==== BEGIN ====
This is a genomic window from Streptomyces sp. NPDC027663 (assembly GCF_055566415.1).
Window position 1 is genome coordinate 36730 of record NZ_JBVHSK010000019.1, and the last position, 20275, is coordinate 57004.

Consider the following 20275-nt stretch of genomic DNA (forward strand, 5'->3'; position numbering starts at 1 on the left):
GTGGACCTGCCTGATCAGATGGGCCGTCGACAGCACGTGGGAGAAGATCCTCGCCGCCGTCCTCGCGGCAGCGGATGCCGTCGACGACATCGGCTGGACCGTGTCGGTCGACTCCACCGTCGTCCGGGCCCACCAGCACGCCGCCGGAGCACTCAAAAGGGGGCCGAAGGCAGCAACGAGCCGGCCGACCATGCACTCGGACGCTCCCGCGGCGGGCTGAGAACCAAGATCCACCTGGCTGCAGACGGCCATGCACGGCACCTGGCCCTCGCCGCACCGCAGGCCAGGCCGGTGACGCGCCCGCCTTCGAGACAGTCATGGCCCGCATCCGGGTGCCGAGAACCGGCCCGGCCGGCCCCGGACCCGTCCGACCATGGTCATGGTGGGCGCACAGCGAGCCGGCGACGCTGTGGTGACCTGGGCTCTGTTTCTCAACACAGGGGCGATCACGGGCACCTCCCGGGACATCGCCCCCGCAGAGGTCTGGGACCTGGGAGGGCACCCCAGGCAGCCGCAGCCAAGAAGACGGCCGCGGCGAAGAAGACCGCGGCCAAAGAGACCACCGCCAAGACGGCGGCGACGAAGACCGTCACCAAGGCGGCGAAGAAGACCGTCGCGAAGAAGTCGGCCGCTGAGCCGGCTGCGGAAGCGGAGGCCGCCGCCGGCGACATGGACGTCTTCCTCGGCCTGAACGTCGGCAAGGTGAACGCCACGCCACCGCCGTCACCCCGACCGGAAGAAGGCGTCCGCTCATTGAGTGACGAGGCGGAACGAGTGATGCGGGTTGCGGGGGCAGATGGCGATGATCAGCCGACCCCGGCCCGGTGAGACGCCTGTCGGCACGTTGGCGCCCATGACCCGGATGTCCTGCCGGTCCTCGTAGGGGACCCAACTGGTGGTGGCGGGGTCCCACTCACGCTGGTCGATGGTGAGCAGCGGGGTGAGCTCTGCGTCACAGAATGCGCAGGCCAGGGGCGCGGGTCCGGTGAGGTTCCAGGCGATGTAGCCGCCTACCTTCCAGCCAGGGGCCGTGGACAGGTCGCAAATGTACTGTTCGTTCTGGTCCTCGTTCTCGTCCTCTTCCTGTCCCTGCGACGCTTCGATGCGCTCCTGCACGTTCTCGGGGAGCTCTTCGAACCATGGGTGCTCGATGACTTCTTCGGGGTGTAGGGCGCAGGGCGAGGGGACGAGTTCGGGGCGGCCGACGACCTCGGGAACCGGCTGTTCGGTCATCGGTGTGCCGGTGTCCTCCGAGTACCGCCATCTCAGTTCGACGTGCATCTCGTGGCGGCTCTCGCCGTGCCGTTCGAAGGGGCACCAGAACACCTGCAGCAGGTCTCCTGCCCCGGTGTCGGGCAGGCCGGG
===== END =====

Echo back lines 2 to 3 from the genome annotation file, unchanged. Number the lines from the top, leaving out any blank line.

Window position 1 is genome coordinate 36730 of record NZ_JBVHSK010000019.1, and the last position, 20275, is coordinate 57004.

Consider the following 20275-nt stretch of genomic DNA (forward strand, 5'->3'; position numbering starts at 1 on the left):